Extended roster: Semen Antonov (BC Nizhny Novgorod); Sergey Bykov, Maxim Grigoryev (Lokomotiv Kuban); Sasha Kaun, Viktor Khryapa, Andrei Kirilenko, Anton Ponkrashov, Alexey Shved, Eugeny Voronov, Andrey Vorontsevich (CSKA Moscow); Sergey Karasev (Triumph Lyubertsy); Timofey Mozgov (Denver Nuggets); Sergey Monya, Vitaly Fridzon, Dmitry Khvostov (BC Khimki Moscow region); and Artem Yakovenko (Unics Kazan); head coach David Blatt (Maccabi Tel Aviv)

How they got here: Last year in Lithuania, the only team that could stop the Russian juggernaut was France. Les Bleus used a single 8-0 run in the third quarter and a career game from Nicolas Batum (19 points, seven rebounds, four assists, two blocks) to squeak past the theretofore undefeated Team Russia in the semifinals.

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May
4

Revealed: The EuroChallenge championship curse

(image courtesy Hurriyet Daily News)

Yes, but *should* they be celebrating?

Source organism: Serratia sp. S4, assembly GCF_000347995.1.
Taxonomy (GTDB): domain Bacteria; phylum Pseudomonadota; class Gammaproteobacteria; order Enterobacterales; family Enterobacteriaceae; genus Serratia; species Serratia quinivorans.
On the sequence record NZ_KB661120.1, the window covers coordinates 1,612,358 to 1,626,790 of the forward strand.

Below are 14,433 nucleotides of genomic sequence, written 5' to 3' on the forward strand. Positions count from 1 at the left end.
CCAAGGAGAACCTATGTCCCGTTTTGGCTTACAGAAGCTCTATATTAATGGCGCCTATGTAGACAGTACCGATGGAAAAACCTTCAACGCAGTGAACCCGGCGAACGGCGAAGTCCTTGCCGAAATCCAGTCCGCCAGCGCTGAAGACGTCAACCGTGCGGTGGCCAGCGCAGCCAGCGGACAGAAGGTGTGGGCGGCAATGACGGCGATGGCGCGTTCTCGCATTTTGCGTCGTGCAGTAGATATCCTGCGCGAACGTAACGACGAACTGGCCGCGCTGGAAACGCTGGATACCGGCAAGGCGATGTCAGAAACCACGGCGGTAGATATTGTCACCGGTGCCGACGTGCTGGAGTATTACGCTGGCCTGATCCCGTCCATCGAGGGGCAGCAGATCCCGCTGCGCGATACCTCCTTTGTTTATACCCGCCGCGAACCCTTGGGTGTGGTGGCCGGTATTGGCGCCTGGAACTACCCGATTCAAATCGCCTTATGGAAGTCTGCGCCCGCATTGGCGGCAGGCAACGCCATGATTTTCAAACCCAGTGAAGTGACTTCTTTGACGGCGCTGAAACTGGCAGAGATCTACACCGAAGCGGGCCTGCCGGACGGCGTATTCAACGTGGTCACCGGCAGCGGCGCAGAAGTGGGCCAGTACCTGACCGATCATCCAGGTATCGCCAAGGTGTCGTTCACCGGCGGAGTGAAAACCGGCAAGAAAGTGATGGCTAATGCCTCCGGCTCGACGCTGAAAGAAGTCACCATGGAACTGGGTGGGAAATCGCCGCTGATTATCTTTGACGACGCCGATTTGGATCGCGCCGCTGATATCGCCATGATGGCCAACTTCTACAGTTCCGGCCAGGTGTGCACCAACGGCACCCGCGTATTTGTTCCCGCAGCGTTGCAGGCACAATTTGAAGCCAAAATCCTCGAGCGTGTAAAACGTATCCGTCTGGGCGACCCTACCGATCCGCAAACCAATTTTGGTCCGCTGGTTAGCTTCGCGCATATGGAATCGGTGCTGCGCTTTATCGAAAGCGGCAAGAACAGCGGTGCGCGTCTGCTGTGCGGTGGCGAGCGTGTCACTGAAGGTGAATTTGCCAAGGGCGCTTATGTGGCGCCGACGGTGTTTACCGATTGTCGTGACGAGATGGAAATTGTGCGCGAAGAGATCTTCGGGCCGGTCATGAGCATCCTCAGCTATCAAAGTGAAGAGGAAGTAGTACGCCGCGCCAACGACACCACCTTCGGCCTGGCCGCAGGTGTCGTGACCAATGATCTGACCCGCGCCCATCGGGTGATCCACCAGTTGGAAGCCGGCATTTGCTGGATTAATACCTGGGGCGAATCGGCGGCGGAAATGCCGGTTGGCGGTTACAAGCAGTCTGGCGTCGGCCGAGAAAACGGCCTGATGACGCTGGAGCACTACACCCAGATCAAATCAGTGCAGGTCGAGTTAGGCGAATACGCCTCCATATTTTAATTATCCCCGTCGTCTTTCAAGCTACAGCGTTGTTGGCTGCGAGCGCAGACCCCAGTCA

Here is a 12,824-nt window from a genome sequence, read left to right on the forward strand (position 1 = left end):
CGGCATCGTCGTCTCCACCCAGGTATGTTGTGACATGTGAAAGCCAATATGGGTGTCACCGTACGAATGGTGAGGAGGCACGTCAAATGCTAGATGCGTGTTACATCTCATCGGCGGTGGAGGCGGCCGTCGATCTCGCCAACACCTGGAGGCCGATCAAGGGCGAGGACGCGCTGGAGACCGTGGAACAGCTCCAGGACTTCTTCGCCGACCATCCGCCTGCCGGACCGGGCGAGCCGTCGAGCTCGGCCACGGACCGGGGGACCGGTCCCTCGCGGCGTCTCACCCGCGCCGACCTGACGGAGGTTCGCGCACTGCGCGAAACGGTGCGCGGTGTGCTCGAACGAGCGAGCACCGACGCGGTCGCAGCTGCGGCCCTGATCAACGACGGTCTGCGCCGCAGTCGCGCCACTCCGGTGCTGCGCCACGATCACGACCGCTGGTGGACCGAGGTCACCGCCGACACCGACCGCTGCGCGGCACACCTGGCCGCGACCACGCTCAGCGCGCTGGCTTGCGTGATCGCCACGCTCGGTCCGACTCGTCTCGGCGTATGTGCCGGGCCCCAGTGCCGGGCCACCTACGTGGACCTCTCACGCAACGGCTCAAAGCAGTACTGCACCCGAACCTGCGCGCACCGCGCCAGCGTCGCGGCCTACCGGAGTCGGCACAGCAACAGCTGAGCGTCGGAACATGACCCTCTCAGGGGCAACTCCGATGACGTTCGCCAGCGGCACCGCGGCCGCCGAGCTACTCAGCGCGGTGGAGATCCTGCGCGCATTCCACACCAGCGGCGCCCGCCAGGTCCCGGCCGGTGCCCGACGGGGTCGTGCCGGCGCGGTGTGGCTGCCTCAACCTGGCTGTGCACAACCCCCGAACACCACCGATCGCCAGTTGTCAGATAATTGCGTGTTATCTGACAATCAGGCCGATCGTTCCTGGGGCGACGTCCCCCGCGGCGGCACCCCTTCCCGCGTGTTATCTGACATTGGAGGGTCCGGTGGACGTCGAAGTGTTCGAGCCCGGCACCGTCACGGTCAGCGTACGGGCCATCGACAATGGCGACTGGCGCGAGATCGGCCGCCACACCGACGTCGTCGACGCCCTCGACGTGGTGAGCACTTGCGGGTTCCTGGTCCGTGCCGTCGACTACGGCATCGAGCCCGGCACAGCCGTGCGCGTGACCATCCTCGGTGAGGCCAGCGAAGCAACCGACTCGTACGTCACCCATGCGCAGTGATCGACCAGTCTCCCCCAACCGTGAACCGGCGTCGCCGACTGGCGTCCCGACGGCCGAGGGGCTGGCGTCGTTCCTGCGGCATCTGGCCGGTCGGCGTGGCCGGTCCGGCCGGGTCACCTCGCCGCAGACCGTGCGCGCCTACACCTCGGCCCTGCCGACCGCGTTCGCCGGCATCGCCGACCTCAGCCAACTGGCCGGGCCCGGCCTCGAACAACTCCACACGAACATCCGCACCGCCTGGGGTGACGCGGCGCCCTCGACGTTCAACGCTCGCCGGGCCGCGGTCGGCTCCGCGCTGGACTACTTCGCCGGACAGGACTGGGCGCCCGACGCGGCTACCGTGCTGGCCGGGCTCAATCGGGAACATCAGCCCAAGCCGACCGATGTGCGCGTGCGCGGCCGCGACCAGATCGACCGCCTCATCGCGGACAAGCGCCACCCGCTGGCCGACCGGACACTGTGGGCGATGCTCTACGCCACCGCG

Winning the EuroChallenge title is a good thing, right? After all, it’s typically the first Continental trophy to display on the mantelpiece and the champions label wins the club to right to play in the more prestigious (and more big-bucks) Eurocup competition the following season.

Well, Uygar Karaca may convince believers otherwise. In the first of a two-part series for BallinEurope.com, Karaca flips through the pages of recent EuroChallenge history to reveal the success – or lack thereof – championship clubs have experienced directly following a title bid. Hint: It’s pretty bleak stuff after 2004. Sorry, Beşiktaş

Winning a competition, especially on the Continental level, is a great achievement. However, titles come with a price. When success exposes players to the market, for example, clubs with better offers take the stars away. Alternatively, in order to get a trophy, clubs sometimes spend more than they can afford, which triggers the process of eventual financial collapse.

In this article, I tried to see whether winning the FIBA EuroChallenge tournament signals brighter days for the club or rather indicates a peak with the way forward pointing downward. Continue Reading…